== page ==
'Early Show' Offers Love Piece on Al Gore
After grilling White House spokesman Tony Snow, the March 22 edition of CBS’s "The Early Show," followed with a fawning story on former Vice President Al Gore and his testimony on Capitol Hill. Anchor Russ Mitchell kicked it off calling Gore "a big celebrity with a message about global warming."
Correspondent Gloria Borger exclaimed the former vice president "looked like a winner." CBS then played a sound bite of Senator Barbara Boxer (D-CA) offering praise to Mr. Gore calling him "a role model for us all." After briefly playing a clip of Congressman Joe Barton (R-TX) grilling Al Gore, Borger called him a "professor" and reminding the audience that "he could still run for president." The transcript is below.
RUSS MITCHELL: The one man still not in the race for the White House, former Vice President Al Gore. Returning to Capitol Hill as a big celebrity with a message about global warming. CBS News political correspondent Gloria Borger reports.
GLORIA BORGER: It was mostly a day of handshakes and welcome backs for former Vice President Al Gore. The environmental evangelist had friends if not converts, on both sides of the Capitol, as he preached global warming.
FORMER VICE PRESIDENT AL GORE: When CO2 goes up, temperature goes up. That is why 20 of the 21 hottest years ever measured in the human record have been in the last 25 years.
BORGER: The last time Gore was on Capitol Hill, he was a bit thinner and in the awkward position of certifying his own loss to George Bush. Now a little heavier and sportier, he looked like a winner. His environmental movie having grabbed an Oscar, Democrats couldn't be friendlier if they tried.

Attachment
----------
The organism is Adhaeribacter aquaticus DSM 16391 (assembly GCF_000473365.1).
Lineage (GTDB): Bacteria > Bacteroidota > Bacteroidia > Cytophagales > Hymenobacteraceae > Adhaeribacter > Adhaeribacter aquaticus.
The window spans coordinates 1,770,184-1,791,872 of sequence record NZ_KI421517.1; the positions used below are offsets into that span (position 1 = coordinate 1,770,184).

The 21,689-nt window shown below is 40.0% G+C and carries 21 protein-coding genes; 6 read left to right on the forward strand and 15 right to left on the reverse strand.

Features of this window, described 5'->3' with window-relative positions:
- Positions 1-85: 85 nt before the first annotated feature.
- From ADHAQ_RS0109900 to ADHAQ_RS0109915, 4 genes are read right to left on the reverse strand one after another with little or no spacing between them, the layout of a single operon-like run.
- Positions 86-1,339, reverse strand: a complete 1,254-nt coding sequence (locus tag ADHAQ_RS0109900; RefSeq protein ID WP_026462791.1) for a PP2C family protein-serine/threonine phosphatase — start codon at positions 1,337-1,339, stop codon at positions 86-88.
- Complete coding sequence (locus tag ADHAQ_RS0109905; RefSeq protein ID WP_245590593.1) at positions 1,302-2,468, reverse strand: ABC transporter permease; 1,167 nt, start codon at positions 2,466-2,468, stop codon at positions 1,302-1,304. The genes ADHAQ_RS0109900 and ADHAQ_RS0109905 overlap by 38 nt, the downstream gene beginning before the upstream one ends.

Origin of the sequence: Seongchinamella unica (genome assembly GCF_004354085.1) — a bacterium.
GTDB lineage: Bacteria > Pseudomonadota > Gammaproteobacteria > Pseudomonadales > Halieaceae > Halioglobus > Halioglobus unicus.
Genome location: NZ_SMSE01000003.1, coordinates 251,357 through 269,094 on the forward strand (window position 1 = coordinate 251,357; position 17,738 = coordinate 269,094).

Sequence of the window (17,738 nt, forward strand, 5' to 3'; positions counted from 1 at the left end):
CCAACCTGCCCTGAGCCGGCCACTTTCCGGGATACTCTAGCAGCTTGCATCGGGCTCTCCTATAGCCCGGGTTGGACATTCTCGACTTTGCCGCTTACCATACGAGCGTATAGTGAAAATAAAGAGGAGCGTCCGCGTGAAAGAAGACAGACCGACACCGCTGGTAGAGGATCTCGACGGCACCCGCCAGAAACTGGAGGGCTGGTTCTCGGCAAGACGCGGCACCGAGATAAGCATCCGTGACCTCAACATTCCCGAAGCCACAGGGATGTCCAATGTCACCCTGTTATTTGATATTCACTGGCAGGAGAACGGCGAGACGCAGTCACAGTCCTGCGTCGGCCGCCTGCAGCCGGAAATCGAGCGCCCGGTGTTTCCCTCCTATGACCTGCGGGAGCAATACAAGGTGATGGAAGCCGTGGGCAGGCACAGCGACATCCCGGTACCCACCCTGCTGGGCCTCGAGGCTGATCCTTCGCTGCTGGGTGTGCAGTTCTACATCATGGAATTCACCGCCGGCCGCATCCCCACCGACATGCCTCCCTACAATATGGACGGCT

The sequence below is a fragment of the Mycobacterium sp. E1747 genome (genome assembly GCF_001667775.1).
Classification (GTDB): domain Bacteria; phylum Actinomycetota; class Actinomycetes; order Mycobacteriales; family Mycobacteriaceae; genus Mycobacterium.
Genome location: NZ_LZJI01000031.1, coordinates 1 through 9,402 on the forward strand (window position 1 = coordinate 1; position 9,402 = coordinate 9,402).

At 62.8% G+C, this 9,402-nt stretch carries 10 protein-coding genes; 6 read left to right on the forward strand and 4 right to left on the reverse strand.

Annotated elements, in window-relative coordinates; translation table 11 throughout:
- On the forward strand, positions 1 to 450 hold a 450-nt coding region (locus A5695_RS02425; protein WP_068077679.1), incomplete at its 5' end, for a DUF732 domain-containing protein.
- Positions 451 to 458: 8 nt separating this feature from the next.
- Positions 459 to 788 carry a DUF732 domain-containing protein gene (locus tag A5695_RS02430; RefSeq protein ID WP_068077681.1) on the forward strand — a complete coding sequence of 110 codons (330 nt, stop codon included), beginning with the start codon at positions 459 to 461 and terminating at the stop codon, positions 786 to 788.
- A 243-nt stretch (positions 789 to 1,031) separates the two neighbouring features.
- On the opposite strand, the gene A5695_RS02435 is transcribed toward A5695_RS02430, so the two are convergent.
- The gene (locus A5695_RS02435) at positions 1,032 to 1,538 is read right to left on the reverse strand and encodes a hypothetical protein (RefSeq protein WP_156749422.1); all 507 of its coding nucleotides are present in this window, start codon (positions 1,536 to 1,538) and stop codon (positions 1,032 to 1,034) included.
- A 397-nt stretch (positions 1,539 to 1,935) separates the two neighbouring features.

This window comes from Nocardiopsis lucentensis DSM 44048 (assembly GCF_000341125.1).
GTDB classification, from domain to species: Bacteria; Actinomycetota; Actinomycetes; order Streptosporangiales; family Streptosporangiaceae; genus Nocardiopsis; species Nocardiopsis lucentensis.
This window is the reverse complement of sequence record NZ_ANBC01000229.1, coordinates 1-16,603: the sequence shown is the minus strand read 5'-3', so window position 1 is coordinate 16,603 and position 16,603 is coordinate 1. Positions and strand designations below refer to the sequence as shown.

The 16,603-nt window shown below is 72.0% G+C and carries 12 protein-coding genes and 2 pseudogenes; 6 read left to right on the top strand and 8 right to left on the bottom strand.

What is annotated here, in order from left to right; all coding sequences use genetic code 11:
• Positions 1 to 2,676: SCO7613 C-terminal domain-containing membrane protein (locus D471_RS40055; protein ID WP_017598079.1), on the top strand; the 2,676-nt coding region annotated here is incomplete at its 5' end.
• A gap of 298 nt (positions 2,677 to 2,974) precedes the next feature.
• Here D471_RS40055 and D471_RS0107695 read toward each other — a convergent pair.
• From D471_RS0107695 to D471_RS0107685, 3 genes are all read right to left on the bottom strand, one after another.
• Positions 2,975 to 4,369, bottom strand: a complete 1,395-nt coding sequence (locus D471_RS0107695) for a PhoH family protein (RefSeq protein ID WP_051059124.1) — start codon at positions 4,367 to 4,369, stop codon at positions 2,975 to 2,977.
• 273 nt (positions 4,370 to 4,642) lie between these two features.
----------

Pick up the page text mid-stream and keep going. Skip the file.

SENATOR BARBARA BOXER (D-CA): Let me just say you did good, Mr. Vice President. You really are, in so many ways, a role model for us all.
GORE: You don't give out any kind of statue or anything?
BOXER: I'm going to give you --
BORGER: But there were non-believers like Republican Joe Barton who questioned Gore's science.
GORE: The idea that that CO2.
REPRESENTATIVE JOE BARTON (R-TX): I hope there's an answer in here somewhere.
GORE: May I --
BARTON: I'd like to have an answer to the straight question.
GORE: I'm, I'm, well, you asked quite a few of them.
BORGER: And then there was Al Gore, the professor --
GORE: I believe it's enzymatic hydrolysis, some people call it cellulosic ethanol, ligno cellulosic, which is a bio diesel form --
BORGER: Gore gave as good as he got from Republicans and one Democrat, Hillary Clinton, didn't exactly gush all over him because he could still run for president. Gloria Borger, CBS News, Washington.